Team Penske’s Josef Newgarden won from pole for the first time at Elkhart Lake on Sunday, scoring his tenth career triumph in a paltry parade round a track unworthy of hosting a major league race. So what does IndyCar do, hot on the heels of being dropped from Phoenix, one of a few, dwindling oval tracks left? They reward Road America with a three year extension. Great. Meanwhile, in the utter dumbing down of the sport, ovals are being systematically eliminated from the schedule.
Newkid led 53 of the almost agonizingly boring 55 laps, with what little engaging entertainment there was emerging deep in the field or, in reality, when the tipsy though not unattractive blonde crashed Josef’s champagne spraying party in victory lane. His patting her ass is epic, especially in this age of outrage assassins. Otherwise, the highest drama occurred when race control was reviewing several on track fracases, usually involving Rossi and in every single case – except those involving the pits – offering no action whatsoever. Just exactly like the racing.
If winning’s the best deodorant (to paraphrase Liz Taylor for the purposes of racing), then why does Will Power’s stench remain so stubbornly enduring? It’s a rhetorical question obviously, but seems relevant heading into a place like Road America. The answer lies in the unlikable Aussie’s status with Team Penske, recently reinforced since his fluky 500 win.
Our special prediction for the race is an underdog kinda contest, which is both positive and welcome in the wake of Power’s meteoric rise in the standings since May. The kind of racer you want to root for, he isn’t. But plenty of those aromatic sorts you do enjoy pulling for will stand out this weekend, including the rookies Zach – both Veach and De Melo.
Photo from indystar.com
Pole prognostication points to Power, much as it pains us to write it. The putrid Penske pilot’s perfected his qualifying chops; thankfully it doesn’t always translate to race wins. That would reek. Continue reading →
Surprisingly an engaging battle broke out Sunday in Wisconsin, although the eventual cheese taker was never in doubt. No runaway like last year, the Kohler Grand Prix managed to keep fans’ interest fully engaged from beginning to end – a remarkable accomplishment for the wine and cheese crowd on a road course.
One after another of Penske’s four horsemen faltered, paving the way for Scott Dixon’s 41st career win. He’s now a mere win away from third on the all time list. The half second victory was the Ganassi ace’s first since September and also his first at Elkhart Lake. Once the confetti had settled, the Cap’n’s crew were highly cheesed.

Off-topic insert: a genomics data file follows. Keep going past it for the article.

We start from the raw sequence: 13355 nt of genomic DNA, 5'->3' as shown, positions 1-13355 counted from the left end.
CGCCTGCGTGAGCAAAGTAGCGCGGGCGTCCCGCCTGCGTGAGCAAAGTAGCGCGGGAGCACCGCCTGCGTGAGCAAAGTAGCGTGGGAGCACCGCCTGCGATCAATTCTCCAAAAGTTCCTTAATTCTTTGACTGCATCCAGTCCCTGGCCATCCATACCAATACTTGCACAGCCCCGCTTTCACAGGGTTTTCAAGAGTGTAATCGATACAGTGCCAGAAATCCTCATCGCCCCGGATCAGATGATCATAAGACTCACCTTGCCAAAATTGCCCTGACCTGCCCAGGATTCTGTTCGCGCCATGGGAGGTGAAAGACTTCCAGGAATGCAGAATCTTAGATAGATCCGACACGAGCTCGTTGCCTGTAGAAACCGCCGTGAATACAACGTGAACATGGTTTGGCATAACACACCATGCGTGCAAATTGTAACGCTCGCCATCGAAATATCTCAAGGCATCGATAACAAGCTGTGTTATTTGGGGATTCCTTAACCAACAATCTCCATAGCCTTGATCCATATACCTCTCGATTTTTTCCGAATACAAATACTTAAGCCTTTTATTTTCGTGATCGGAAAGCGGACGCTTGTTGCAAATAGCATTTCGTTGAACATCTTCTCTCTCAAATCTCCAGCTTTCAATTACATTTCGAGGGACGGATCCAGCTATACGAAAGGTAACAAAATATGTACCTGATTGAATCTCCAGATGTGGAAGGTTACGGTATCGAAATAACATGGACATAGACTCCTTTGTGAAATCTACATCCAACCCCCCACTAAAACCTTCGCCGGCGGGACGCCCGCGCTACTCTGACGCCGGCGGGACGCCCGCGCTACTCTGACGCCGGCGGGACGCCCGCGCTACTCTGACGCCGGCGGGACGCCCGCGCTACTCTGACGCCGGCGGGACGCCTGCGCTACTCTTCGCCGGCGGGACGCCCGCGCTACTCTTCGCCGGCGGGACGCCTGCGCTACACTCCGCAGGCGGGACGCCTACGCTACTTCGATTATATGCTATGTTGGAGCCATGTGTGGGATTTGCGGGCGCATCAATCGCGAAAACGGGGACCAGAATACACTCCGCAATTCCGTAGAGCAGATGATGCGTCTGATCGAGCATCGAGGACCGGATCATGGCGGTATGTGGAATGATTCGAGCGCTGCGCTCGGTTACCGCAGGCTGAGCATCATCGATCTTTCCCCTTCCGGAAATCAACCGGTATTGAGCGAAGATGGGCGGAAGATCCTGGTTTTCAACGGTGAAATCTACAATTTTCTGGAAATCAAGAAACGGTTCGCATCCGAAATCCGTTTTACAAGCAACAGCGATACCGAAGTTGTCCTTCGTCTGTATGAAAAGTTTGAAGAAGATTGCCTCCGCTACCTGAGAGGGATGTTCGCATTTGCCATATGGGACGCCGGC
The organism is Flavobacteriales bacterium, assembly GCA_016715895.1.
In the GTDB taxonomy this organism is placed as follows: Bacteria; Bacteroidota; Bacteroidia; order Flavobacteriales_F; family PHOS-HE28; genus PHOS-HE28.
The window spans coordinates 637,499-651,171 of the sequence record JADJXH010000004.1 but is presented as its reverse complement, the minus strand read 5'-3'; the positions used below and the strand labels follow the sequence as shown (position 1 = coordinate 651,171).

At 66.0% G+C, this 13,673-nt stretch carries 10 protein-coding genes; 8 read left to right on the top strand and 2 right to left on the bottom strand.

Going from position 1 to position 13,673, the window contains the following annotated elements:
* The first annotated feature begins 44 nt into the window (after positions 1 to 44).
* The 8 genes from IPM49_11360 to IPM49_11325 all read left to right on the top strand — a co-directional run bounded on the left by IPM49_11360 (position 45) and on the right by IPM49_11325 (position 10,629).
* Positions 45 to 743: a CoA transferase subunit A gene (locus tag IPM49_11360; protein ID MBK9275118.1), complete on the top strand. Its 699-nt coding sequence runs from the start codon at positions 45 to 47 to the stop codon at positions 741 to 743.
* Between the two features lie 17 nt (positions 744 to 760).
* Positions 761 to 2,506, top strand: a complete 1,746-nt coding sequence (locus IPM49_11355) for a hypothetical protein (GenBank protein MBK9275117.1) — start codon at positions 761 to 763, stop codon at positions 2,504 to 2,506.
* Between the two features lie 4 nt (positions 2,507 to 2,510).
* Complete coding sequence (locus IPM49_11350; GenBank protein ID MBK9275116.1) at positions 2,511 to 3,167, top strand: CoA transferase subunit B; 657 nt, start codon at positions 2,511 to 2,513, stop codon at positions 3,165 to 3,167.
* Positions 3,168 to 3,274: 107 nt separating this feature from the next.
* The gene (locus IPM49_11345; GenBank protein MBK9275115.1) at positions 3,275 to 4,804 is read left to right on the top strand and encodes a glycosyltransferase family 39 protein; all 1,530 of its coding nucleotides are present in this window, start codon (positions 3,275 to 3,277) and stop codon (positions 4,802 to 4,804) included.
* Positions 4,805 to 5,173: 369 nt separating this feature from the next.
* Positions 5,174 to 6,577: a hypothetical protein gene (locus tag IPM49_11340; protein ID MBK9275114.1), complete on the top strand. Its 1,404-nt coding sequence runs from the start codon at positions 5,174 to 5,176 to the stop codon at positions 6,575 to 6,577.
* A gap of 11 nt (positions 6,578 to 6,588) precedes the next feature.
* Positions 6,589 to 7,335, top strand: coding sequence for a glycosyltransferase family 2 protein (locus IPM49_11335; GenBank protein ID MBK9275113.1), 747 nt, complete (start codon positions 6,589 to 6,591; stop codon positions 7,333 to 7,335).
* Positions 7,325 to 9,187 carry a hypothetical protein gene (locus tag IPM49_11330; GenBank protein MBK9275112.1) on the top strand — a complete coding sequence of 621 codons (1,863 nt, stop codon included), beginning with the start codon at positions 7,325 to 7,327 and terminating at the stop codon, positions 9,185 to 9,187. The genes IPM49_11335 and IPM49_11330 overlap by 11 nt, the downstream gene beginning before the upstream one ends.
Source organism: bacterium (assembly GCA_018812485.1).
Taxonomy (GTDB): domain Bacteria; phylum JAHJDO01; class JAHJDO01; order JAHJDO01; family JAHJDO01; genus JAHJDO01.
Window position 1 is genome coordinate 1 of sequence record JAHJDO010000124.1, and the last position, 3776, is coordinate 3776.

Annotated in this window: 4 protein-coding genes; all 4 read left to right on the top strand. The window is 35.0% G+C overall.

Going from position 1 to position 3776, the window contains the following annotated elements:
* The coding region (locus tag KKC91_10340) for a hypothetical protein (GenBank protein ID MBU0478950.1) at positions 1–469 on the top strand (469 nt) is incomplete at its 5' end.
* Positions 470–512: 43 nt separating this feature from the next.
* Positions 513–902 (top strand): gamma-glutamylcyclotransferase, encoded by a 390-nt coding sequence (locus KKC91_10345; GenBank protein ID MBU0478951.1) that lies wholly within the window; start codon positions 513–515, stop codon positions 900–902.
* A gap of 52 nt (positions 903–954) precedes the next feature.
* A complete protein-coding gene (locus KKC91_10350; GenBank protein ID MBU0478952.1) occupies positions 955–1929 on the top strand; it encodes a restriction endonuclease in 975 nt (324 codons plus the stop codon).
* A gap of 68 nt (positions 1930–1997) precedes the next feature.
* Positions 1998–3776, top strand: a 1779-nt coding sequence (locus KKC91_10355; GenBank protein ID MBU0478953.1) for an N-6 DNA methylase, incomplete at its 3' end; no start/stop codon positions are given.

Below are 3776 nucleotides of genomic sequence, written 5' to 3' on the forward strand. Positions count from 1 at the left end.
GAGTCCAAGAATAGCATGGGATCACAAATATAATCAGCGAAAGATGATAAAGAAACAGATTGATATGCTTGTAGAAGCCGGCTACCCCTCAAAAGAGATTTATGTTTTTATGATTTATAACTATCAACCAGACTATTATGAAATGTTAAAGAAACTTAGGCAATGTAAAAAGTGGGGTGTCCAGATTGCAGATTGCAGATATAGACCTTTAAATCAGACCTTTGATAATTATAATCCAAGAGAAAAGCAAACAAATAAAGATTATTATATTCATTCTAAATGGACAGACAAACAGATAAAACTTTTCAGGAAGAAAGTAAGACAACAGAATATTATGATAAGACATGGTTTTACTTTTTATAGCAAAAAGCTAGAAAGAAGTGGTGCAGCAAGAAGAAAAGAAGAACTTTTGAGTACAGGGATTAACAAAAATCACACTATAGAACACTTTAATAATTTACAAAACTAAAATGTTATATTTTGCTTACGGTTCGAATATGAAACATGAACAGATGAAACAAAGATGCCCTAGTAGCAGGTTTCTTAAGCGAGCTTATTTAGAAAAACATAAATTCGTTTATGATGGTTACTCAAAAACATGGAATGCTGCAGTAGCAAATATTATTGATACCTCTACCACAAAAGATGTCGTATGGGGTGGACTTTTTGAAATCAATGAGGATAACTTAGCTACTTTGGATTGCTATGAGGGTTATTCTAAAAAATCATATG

Photo from indycar.com
Action occurred right from the start at the series’ longest track, as passing aplenty played out. Owning the first two rows, Team Penske seemed set to figure largely in the outcome. Josef Newgarden who started third fought his way to the lead by lap 13, getting around Will Power and pole sitter Helio Castro-Neves. But with the Cap’n away the Penskes did stray, and for Tim Cindric it turned into a long day.
No kidding – not yet, at least – 1986 Indy 500 winner Bobby Rahal recently called Road America “THE best circuit in North America” and among the “top ten in the world.” Well, Mr. Mustache, pardon the hell out of us if we beg to differ.
Photo from theapricity.com
Last year’s Wisconsin visit typified REM inducing road racing. This despite others’ – and admittedly even our own – efforts at optimism leading up to the event. The series hadn’t raced there in a decade and every track deserves a shot, it’s thought. Except NOLA. And Baltimore. And Boston. And Brasilia. And . . . but we digress. The series’ big return was an absolute laugher, with Sour Grapes Power running away from the field. Stop us – and road racing – if you’ve seen this before.
One problem was – and there were many – only one caution flag. As previously exposed on this site, IndyCar road racing needs a shot in the arm, nay – a salvation – before it bores fans to a tedious, road weary death. Squirrely tracks – especially a super long, scary circuit like RA – need LOTS of flags to make it even remotely interesting. Oh, and rain tires. And penalties. And grid girls.
Overall the racing in IndyCar’s return to Wisconsin disappointed almost as badly as the eventual winner, though good fun was had by almost everyone at Road America.
Photo from sports.usatoday.com